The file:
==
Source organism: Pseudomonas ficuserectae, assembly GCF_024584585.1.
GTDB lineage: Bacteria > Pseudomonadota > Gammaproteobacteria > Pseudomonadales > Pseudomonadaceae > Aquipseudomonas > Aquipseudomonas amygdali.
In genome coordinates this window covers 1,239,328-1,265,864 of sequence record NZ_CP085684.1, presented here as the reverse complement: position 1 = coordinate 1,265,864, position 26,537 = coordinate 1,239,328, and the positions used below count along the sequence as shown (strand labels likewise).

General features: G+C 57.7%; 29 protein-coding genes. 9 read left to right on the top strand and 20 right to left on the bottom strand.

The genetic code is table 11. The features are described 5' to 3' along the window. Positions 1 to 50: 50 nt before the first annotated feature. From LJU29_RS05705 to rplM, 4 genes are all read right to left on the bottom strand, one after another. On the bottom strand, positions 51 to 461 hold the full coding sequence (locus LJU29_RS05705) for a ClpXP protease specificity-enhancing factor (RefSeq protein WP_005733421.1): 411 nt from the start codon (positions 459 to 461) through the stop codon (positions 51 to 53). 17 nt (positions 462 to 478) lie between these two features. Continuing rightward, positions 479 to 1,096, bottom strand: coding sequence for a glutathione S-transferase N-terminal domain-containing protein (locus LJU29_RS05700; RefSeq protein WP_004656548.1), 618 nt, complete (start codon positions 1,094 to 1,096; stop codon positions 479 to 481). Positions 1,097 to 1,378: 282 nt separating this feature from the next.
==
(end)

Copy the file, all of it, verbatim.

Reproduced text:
Source organism: Pseudomonas ficuserectae, assembly GCF_024584585.1.
GTDB lineage: Bacteria > Pseudomonadota > Gammaproteobacteria > Pseudomonadales > Pseudomonadaceae > Aquipseudomonas > Aquipseudomonas amygdali.
In genome coordinates this window covers 1,239,328-1,265,864 of sequence record NZ_CP085684.1, presented here as the reverse complement: position 1 = coordinate 1,265,864, position 26,537 = coordinate 1,239,328, and the positions used below count along the sequence as shown (strand labels likewise).

General features: G+C 57.7%; 29 protein-coding genes. 9 read left to right on the top strand and 20 right to left on the bottom strand.

The genetic code is table 11. The features are described 5' to 3' along the window. Positions 1 to 50: 50 nt before the first annotated feature. From LJU29_RS05705 to rplM, 4 genes are all read right to left on the bottom strand, one after another. On the bottom strand, positions 51 to 461 hold the full coding sequence (locus LJU29_RS05705) for a ClpXP protease specificity-enhancing factor (RefSeq protein WP_005733421.1): 411 nt from the start codon (positions 459 to 461) through the stop codon (positions 51 to 53). 17 nt (positions 462 to 478) lie between these two features. Continuing rightward, positions 479 to 1,096, bottom strand: coding sequence for a glutathione S-transferase N-terminal domain-containing protein (locus LJU29_RS05700; RefSeq protein WP_004656548.1), 618 nt, complete (start codon positions 1,094 to 1,096; stop codon positions 479 to 481). Positions 1,097 to 1,378: 282 nt separating this feature from the next.